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Music

Why David Byrne refuses to reunite Talking Heads

@SamWKemp

Talking Heads have had a remarkable afterlife. At the height of their fame in the early 1980s, they were the eccentric odd-balls of the new wave scene, capable of crafting unusual musical blends in a way that felt effortless and natural.

After releasing four albums in less than four years, the group parted ways, leaving Tina Weymouth and Chris Frantz to continue as Tom Tom Club and Bryne to indulge in his solo creative pursuits. It wouldn’t be until 1991 that Talking Heads would formally announce their split.

Since then, the group have taken on near-mythic status, not least because their work inspired countless artists throughout the 1990s and 2000s. The group’s art-pop sensibility served as a foundation for the likes of Radiohead, St. Vincent, The 1975, Vampire Weekend and many others.

When an artist’s DNA becomes embedded within pop culture in this way, it’s only a matter of time before audiences start clamouring for a reunion. We saw it with the shoegaze and dream-pop revival of the 2010s, when releases by the like Beach House, Pinkshinyultrablast, DIIV, Deerhunter, and Wild Nothings coincided with a moment of mass-reunion amongst classic shoegaze groups like Slowdive and Ride.

Unfortunately, Talking Heads’ David Byrne wasn’t so keen on getting the band back together. Speaking to WIRED, he explained why: “I think, in a nutshell, I could say that we came together more as friends than as, you know, incredible musicians. It was really a kind of shared musical taste. And then gradually, as you age and you grow and you explore, your musical tastes start to change. It became more work that we did, we didn’t hang out all the time anymore, so eventually you just kind of drift apart that way.”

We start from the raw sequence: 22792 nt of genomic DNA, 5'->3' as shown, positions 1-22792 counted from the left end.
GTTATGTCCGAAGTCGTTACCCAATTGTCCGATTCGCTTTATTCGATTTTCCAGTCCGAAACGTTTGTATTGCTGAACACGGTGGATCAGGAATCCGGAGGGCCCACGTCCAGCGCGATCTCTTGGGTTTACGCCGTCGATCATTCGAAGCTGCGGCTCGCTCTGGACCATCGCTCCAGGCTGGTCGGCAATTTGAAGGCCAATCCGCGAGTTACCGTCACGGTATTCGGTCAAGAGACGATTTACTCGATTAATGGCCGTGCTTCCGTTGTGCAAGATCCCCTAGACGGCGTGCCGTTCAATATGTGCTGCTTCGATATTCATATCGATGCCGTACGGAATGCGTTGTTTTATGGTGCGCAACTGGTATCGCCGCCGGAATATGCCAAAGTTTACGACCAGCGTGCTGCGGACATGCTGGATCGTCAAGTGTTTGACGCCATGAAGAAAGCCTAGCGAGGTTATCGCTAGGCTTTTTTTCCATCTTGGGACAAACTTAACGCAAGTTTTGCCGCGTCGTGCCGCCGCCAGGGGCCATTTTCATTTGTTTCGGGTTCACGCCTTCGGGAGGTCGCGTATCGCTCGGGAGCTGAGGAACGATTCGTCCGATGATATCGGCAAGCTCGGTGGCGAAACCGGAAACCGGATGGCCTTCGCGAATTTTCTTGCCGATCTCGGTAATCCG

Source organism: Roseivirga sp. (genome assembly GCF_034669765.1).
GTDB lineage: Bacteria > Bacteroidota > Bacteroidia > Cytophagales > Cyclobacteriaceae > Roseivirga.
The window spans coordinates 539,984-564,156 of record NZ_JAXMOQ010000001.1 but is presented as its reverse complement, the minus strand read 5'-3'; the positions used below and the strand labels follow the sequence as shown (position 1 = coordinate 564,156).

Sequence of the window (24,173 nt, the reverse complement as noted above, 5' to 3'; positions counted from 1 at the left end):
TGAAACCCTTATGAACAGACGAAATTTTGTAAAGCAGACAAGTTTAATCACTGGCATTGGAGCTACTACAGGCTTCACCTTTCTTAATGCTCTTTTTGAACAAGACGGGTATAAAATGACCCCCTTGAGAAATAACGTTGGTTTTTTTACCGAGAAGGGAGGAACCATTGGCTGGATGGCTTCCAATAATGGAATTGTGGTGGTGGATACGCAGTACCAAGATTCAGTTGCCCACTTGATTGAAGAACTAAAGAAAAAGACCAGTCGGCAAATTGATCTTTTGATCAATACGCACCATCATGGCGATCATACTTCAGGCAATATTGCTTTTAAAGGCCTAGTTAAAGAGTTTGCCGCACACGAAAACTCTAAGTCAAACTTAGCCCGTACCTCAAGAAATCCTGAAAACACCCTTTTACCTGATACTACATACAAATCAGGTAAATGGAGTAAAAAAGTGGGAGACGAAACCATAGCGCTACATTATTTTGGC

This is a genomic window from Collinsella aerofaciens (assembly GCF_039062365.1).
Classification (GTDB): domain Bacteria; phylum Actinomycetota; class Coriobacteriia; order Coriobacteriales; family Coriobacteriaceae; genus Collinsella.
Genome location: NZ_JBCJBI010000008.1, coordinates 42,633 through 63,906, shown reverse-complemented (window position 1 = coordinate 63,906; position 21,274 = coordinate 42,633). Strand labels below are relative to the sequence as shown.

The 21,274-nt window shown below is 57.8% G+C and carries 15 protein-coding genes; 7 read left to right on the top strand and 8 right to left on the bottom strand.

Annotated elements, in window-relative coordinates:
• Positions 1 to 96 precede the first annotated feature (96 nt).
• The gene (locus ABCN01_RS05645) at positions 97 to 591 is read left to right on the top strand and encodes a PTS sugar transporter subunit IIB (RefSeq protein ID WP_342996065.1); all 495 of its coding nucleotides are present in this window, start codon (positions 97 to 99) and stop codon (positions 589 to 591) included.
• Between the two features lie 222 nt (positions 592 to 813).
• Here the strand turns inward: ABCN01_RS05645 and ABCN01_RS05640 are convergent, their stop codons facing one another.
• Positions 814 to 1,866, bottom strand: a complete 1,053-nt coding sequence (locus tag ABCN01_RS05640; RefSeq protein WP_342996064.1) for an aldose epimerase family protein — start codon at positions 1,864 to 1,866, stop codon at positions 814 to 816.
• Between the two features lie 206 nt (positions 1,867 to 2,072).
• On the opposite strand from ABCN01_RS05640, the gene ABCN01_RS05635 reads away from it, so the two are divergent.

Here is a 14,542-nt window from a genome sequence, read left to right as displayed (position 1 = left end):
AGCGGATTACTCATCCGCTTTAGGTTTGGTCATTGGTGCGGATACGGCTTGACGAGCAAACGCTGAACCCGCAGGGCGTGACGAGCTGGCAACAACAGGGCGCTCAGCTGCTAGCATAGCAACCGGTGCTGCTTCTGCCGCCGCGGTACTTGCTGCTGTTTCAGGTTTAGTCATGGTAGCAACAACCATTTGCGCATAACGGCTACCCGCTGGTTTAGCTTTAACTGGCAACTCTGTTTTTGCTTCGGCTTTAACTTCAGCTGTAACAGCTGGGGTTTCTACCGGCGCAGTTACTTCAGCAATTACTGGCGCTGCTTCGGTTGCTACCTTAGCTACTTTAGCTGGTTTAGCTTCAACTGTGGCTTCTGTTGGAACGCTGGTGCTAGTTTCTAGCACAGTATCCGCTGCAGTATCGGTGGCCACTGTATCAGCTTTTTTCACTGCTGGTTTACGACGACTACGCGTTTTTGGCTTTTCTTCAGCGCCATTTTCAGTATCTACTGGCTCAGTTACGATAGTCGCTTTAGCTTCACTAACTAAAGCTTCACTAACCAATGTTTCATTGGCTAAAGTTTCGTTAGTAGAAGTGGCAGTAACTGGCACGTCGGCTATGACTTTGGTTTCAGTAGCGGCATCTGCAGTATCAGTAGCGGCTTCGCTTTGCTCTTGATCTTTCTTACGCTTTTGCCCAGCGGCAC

That very diplomatic answer barely hints towards the bad blood that has existed between Byrne and Talking Heads drummer Chris Frantz since the group’s split. While the pair certainly didn’t part on good terms, the fact that Talking Heads’ afterlife has been narrative almost exclusively by David Byrne hasn’t helped to bridge the gulf between them.

Speaking to The Guardian, Frantz explained that working with Bryne became impossible long ago and that he had no intention of doing it again: “It’s like he can’t help himself. His brain is wired in such a way that he doesn’t know where he ends and other people begin. He can’t imagine that anyone else would be important.”

The members of Talking Heads seem content working in their own lane, and it looks like we’ll just have to accept that they’ll continue to do so. Anyway, the spirit of Talking Heads lives on in the various member’s solo work and literary pursuits, whether its Byrne’s leftfield musical analysis in How Music Works; Frantz and Weymouth’s work with Happy Mondays, Ziggy Marley and Gorillaz (not to mention as Tom Tom Club); or Jerry Harrison’s work as a producer for groups like No Doubt and Crash Test Dummies. But, yes, a person can certainly dream, and I fully intend on doing so.